While the shallow-draft icebreaker Coast Guard Cutter Healy arrives at Alaska ports on its way to the Arctic, Sen. Lisa Murkowski, R-Alaska, is working to convince Congress to provide funding for a new fleet of Coast Guard icebreakers for the Arctic.
Murkowski is a member of a U.S. Senate-House conference committee that will reconcile differences in the two chambers' appropriations bills to fund the Department of Homeland Security in the fiscal year that begins Oct. 1.
The Senate passed a $42.9 billion Homeland Security spending measure July 9 that includes $32.5 million to enhance United States' polar icebreaker capability. The Senate bill includes $8.9 billion for the Coast Guard in Alaska for fiscal year 2010.
The icebreaker funding, which was included at Murkowski's request, would go to finish the reactivation of the Polar Star, which is coming out of caretaker status. It also directs the Coast Guard to begin survey and design work, and conduct a business case analysis for either a new heavy polar icebreaker-class vessel or for a major service life extension for the existing heavy icebreakers.
The only heavy icebreaker currently working, the Polar Sea, has seven years remaining on its service life.
"While reactivation of our second heavy icebreaker helps, the U.S. must begin to plan for the long-term replacement or extension of our ice breaker fleet," Murkowski said. "These vessels are becoming increasingly important as access to the Arctic and its resources increases due to climate change and a reduction in summer sea ice. Activities such as energy development, tourism, marine transportation and shipping will increase, and the Coast Guard must have the resources to respond. This funding is a good start."
The Department of Homeland Security includes the Coast Guard, which has a large presence in Alaska, with more than 2,000 active personnel in over 20 communities. It operates 15 cutters and has two air stations.
The Coast Guard also plans to add a base on the North Slope and to increase its presence in U.S. Arctic waters.
The Coast Guard monitors more than 950,000 square miles of water off the Alaska coast. It enforces U.S. fisheries laws, patrolling a large area of the North Pacific to stop illegal, large scale, high seas drift netting.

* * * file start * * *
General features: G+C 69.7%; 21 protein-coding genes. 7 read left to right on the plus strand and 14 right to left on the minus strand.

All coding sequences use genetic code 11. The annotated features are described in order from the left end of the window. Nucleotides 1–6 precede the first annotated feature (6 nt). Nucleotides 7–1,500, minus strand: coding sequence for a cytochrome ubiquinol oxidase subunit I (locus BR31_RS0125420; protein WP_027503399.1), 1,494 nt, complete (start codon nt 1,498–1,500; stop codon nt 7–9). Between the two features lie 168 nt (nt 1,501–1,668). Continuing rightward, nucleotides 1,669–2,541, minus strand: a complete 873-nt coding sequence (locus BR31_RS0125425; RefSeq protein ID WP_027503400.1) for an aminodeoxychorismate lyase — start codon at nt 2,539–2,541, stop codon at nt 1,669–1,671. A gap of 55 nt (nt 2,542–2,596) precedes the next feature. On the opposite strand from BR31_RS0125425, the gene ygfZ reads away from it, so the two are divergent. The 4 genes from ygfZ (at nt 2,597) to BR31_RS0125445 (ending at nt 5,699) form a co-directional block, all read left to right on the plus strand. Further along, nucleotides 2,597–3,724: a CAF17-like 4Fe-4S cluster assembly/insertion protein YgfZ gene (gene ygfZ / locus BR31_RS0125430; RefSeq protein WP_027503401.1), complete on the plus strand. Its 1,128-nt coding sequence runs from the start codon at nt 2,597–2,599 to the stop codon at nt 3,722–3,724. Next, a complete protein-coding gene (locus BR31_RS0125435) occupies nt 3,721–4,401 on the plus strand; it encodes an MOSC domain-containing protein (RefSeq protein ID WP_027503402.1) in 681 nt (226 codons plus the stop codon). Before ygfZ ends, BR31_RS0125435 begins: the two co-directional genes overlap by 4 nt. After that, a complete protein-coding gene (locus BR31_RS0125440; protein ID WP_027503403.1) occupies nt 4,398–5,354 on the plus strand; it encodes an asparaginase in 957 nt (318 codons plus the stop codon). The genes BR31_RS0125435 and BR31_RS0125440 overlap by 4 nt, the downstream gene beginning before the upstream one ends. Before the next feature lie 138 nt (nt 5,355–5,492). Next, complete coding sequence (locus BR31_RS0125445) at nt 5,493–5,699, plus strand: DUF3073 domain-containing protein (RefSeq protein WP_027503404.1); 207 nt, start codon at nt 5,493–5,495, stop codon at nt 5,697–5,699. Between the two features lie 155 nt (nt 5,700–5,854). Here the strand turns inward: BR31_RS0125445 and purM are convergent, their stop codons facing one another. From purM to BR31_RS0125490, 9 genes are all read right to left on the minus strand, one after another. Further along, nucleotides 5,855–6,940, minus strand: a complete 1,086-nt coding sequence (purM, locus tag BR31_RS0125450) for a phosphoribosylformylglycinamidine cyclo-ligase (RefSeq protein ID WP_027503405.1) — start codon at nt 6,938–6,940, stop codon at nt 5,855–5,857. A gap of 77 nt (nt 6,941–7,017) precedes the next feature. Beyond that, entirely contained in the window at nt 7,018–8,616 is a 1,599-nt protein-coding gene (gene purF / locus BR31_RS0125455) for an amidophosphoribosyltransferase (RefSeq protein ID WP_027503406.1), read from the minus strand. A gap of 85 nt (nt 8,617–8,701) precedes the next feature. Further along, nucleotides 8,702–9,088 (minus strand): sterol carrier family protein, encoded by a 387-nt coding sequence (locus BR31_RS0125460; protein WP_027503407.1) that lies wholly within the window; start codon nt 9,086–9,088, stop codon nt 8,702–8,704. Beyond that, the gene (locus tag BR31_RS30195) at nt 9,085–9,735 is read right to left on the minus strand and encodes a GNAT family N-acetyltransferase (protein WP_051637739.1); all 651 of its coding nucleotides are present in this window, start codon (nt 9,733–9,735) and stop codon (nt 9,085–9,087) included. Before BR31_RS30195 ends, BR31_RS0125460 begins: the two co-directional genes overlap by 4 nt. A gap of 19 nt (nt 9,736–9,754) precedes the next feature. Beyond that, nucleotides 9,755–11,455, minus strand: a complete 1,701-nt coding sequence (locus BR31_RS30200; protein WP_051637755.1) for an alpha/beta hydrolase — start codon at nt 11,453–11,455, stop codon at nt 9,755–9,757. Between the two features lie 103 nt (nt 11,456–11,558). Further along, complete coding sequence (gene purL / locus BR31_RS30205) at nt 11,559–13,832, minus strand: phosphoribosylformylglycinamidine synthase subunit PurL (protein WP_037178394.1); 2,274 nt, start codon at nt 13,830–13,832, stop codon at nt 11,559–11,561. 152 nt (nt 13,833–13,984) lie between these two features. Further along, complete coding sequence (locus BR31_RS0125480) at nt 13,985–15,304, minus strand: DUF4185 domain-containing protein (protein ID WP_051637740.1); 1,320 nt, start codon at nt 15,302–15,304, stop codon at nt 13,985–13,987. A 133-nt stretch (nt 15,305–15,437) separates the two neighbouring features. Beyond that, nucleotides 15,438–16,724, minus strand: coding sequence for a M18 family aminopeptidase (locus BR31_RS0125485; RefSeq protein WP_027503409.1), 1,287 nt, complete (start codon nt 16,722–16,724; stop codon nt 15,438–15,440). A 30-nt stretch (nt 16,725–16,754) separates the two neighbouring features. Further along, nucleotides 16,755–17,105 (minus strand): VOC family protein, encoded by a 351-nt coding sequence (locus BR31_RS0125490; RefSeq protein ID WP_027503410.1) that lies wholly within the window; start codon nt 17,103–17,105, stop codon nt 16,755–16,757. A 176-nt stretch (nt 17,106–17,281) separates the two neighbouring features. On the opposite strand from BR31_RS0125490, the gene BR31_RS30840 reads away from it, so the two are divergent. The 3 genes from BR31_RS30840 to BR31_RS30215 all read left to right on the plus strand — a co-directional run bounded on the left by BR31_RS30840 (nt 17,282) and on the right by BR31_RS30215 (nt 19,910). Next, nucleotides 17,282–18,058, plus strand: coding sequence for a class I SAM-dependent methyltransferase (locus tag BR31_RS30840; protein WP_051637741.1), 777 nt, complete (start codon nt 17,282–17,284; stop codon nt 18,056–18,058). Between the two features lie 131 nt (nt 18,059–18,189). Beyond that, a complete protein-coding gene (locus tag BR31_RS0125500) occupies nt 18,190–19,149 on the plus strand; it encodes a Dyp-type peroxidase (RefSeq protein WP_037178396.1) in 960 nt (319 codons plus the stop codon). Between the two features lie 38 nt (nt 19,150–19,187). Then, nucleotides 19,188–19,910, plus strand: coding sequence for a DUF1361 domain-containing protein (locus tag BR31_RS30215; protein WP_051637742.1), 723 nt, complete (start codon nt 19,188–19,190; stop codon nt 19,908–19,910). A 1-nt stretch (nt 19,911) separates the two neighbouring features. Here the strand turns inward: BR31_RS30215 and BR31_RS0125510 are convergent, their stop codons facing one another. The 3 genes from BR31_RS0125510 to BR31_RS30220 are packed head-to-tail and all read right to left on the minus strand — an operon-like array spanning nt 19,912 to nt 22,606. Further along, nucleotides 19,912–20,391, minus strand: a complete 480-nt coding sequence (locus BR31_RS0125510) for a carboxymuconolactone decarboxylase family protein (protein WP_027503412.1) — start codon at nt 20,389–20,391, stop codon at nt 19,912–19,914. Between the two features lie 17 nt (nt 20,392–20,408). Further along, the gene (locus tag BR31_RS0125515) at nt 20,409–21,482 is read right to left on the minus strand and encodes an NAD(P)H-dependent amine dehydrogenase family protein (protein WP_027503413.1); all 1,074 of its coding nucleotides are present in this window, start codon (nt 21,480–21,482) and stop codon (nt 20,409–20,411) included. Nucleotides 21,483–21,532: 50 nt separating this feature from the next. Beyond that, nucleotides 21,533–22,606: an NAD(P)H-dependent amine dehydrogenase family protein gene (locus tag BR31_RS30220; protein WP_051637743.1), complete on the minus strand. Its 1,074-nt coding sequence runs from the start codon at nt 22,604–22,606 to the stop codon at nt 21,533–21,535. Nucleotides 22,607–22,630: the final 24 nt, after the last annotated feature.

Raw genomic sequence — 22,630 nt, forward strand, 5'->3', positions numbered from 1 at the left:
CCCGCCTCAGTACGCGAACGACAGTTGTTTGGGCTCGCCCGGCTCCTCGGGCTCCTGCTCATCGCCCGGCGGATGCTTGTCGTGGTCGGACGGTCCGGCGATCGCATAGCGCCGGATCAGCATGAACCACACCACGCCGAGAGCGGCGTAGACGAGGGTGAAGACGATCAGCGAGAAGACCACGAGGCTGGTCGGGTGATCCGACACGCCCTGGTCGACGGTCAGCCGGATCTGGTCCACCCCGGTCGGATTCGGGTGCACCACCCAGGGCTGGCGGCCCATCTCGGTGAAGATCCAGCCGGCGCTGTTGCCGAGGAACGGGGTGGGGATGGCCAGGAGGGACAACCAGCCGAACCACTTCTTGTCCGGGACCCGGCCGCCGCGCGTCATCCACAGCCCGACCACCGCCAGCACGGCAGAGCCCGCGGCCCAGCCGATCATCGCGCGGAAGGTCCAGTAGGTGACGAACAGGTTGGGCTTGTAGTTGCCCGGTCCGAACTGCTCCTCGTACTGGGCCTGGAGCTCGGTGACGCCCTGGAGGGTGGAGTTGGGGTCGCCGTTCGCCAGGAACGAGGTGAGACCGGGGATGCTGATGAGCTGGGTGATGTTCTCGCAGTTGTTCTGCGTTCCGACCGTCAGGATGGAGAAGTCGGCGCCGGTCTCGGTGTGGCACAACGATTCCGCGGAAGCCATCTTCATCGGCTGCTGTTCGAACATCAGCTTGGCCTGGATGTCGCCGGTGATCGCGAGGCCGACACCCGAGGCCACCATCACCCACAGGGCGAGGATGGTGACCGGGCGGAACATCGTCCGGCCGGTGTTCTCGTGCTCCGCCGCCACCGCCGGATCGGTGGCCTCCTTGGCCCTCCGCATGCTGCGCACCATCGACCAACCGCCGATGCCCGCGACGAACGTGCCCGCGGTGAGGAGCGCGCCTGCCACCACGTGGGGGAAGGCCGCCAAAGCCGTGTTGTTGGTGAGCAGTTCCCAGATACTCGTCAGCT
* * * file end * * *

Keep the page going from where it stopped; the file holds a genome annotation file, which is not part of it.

Under the Department of Homeland Security, the Coast Guard also secures the country's coast and ports and conducts at sea rescues.
The House version of the homeland security spending bill, passed last month, did not include polar icebreaker funding. Murkowski said she would work to retain the funding in the conference, according to a written release.
In an effort to bolster its presence in the Arctic, the Coast Guard Cutter Healy will begin a three-month patrol to Barrow.
The early August mission will focus on retrieving moorings deployed last summer by the Healy crew, as well as deploy new moorings. These moorings include hydrographic, oceanographic and meteorological equipment. Each mooring will remain for about a year to gather information relating to whale movements and oceanographic events.
A second mission is a joint effort with the Canadian Coast Guard ship Louis S. St. Laurent. This joint mission is a continuation from last summer to map the floor of the Beaufort Sea.
Based in Seattle, Wash., the Healy has 80 permanent crewmembers and a primary mission of scientific support.
The Healy is designed to conduct a wide range of research activities by providing more than 4,200 square feet of scientific laboratory space, numerous electronic sensor systems, oceanographic winches and accommodations for up to 50 scientists.
The Healy is the United States' newest polar-capable icebreaker, commissioned as a U.S. Coast Guard cutter on Aug. 21, 2000.
The Healy is designed to break ice that is more than 4 feet thick, continuously at a rate of 3 mph. It can operate in temperatures as low as minus 50 degrees below zero.
Rob Stapleton can be reached at email@example.com.
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